NVIDIA Isaac Transport for ROS (NITROS) is a technology to enable streaming through hardware-accelerated ROS graphs.


ROS 2 Humble introduces new hardware-acceleration features, including type adaptation and type negotiation, that significantly increase performance for developers seeking to incorporate AI/machine learning and computer vision functionality into their ROS-based applications.

Type adaptation (REP-2007) is common for hardware accelerators, which require a different data format to deliver optimal performance. Type adaptation allows ROS nodes to work in a format better suited to the hardware. Processing graphs can eliminate memory copies between the CPU and the memory accelerator using the adapted type. Unnecessary memory copies consume CPU compute, waste power, and slow down performance, especially as the image size increases.

Type negotiation (REP-2009) allows different ROS nodes in a processing graph to advertise their supported types so that formats yielding ideal performance are chosen. The ROS framework performs this negotiation process and maintains compatibility with legacy nodes that don’t support negotiation.

Accelerating processing graphs using type adaptation and negotiation makes the hardware accelerator zero-copy possible. This reduces software/CPU overhead and unlocks the potential of the underlying hardware. As roboticists migrate to more powerful compute platforms like NVIDIA Jetson Orin, they can expect to realize more of the performance gains enabled by the hardware.

NITROS is NVIDIA’s implementation of type adaption and negotiation. ROS processing graphs made up of NITROS-based Isaac ROS hardware accelerated modules (a.k.a. GEMs or Isaac ROS nodes) can deliver promising performance and results.

System Assumptions

The design of NITROS makes the following assumptions of the ROS 2 applications:

  • To leverage the benefit of zero-copy in NITROS, all NITROS-accelerated nodes must run in the same process.

  • For a given topic in which type negotiation takes place, there can only be one negotiating publisher.

  • For a NITROS-accelerated node, received-frame IDs are assumed to be constant throughout the runtime.

NITROS-Accelerated Nodes

Most Isaac ROS GEMs have been updated to be NITROS-accelerated. The acceleration is in effect between NITROS-accelerated nodes when two or more of them are connected next to each other. In such a case, NITROS-accelerated nodes can discover each other through type negotiation and leverage type adaptation for data transmission automatically at runtime.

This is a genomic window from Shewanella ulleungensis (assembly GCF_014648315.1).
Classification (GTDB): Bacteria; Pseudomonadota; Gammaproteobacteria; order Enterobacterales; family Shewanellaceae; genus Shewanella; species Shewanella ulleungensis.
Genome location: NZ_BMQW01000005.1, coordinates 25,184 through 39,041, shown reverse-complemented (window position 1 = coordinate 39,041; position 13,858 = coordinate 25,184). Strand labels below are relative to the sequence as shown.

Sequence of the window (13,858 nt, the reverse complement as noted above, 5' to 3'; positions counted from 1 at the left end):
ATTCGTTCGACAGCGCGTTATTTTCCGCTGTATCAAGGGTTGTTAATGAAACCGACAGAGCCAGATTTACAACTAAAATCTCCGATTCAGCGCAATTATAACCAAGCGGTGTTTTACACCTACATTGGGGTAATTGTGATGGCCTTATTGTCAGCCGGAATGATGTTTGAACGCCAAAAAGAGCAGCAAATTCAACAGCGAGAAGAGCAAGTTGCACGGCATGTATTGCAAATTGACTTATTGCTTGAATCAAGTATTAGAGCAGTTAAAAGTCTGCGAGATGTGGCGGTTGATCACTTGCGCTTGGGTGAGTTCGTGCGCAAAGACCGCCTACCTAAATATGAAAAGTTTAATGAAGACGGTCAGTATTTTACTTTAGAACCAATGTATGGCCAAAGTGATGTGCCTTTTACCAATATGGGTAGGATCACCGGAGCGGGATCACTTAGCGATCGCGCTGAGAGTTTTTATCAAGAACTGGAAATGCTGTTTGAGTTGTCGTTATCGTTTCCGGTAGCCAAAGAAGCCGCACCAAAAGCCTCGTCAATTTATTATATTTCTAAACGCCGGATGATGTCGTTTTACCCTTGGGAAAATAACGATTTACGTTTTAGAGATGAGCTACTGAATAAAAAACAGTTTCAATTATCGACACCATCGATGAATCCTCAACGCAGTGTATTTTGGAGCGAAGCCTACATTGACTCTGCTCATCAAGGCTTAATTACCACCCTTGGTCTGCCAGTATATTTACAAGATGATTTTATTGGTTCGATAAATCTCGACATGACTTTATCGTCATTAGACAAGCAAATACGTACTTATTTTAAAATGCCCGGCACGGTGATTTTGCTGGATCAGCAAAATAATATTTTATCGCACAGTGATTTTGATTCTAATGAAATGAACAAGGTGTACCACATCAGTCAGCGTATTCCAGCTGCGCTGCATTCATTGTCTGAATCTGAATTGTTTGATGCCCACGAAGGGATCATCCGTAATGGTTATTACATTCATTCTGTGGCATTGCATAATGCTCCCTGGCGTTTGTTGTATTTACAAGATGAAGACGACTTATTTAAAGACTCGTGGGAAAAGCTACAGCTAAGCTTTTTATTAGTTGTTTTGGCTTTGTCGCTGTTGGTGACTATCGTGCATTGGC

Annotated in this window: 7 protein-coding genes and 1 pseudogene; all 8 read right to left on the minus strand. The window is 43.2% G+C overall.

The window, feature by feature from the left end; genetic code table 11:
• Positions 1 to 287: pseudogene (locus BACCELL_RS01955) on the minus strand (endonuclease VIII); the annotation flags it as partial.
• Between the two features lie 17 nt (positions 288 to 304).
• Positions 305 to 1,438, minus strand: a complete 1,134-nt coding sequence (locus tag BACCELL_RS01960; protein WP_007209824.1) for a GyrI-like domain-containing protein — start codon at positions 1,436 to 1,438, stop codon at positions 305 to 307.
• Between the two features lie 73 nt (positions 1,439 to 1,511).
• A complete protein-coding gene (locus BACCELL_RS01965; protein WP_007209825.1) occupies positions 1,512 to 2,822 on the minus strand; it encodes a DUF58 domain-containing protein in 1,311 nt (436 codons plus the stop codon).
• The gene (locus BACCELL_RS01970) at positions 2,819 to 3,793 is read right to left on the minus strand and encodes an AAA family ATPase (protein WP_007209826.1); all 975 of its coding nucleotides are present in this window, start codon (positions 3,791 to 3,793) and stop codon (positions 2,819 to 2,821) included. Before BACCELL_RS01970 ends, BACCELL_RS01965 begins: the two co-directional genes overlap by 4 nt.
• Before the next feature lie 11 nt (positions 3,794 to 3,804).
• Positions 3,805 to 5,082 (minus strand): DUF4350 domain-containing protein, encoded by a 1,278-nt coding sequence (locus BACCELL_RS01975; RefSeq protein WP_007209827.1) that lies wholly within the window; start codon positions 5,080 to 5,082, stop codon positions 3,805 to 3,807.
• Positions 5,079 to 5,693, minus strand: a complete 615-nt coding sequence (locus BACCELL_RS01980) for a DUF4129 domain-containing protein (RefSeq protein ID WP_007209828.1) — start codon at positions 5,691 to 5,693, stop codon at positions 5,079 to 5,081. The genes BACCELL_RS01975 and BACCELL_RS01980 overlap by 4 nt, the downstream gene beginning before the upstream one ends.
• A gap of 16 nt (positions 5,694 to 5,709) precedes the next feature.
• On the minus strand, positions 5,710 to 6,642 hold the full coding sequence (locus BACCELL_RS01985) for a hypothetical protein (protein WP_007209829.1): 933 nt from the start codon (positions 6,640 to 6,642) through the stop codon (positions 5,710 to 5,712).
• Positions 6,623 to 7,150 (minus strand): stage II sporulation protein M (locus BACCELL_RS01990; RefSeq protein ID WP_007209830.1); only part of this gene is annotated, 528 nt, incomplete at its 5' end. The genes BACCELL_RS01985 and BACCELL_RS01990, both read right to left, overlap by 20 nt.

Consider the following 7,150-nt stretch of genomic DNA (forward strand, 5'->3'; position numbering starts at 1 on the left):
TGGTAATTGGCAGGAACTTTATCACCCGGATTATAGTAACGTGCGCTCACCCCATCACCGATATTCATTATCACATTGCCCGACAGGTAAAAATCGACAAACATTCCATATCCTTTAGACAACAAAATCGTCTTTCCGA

NITROS-accelerated nodes are also compatible with non-NITROS nodes: A NITROS-accelerated node can be used together with any existing, non-NITROS ROS 2 node, and it will function like a typical ROS 2 node.


For information about using CUDA with NITROS, please click here.

NITROS Data Types

NITROS supports transporting various common data types with zero-copy in its own NITROS types. Each NITROS type is one-to-one-mapped to a ROS message type, which ensures compatibility with existing tools, workflows, and codebases. A non-NITROS node supporting the corresponding ROS message types can publish data to or subscribe to data from a NITROS-accelerated node that supports the corresponding NITROS types.

Visit isaac_ros_nitros_type for a complete list of supported NITROS types. The following table lists a subset of commonly used types:

NITROS Interface

ROS Interface































NITROS-Accelerated Graphs

ROS 2 graphs built with NITROS-accelerated nodes yield promising performance. The following highlights three graphs that are created and tested fully with Isaac ROS NITROS-accelerated nodes. For more detailed performance outcomes, visit this page. To learn more about creating your own graphs with NITROS-accelerated nodes or adding NITROS-accelerated nodes in an existing non-NITROS graph, visit this page

AprilTag Detection Graph

The AprilTag detection graph uses the NVIDIA GPU-accelerated AprilTags library to detect AprilTags in images and publishes their poses, IDs, and additional metadata. Visit Isaac ROS AprilTag for more details.

graph LR; argus_node("ArgusMonoNode (Raw Image)") --> rectify_node("RectifyNode (Rectified Image)"); rectify_node --> apriltag_node("AprilTagNode (AprilTag Detection)");

Stereo Depth Graph

The stereo depth graph performs DNN-based stereo depth estimation via continuous disparity prediction. It produces a depth image or point cloud of the scene that can be used for robot navigation. Visit Isaac ROS DNN Stereo Depth for more details.

graph LR; argus_node("ArgusStereoNode (Raw Image)") --> left_rectify_node("RectifyNode (Rectified Image)"); argus_node --> right_rectify_node("RectifyNode (Rectified Image)"); left_rectify_node --> ess_node("ESSDisparityNode (DNN Inference)"); right_rectify_node --> ess_node; ess_node --> point_cloud_point("PointCloudNode (Point Cloud Output)");

Image Segmentation Graph

The image segmentation graph uses a deep learning U-Net model to generate an image mask segmenting out objects of interest. Visit Isaac ROS Image Segmentation <isaac_ros_image_segmentation> for more details.

graph LR; argus_node("ArgusMonoNode (Raw Image)") --> rectify_node("RectifyNode (Rectified Image)"); rectify_node --> encoder_node("DnnImageEncoderNode (DNN Pre-Processed Tensors)"); encoder_node --> triton_node("TritonNode (DNN Inference)"); triton_node --> unet_decoder_node("UNetDecoderNode (Segmentation Image)");

Repositories and Packages

The Isaac ROS implementations of this technology are available here: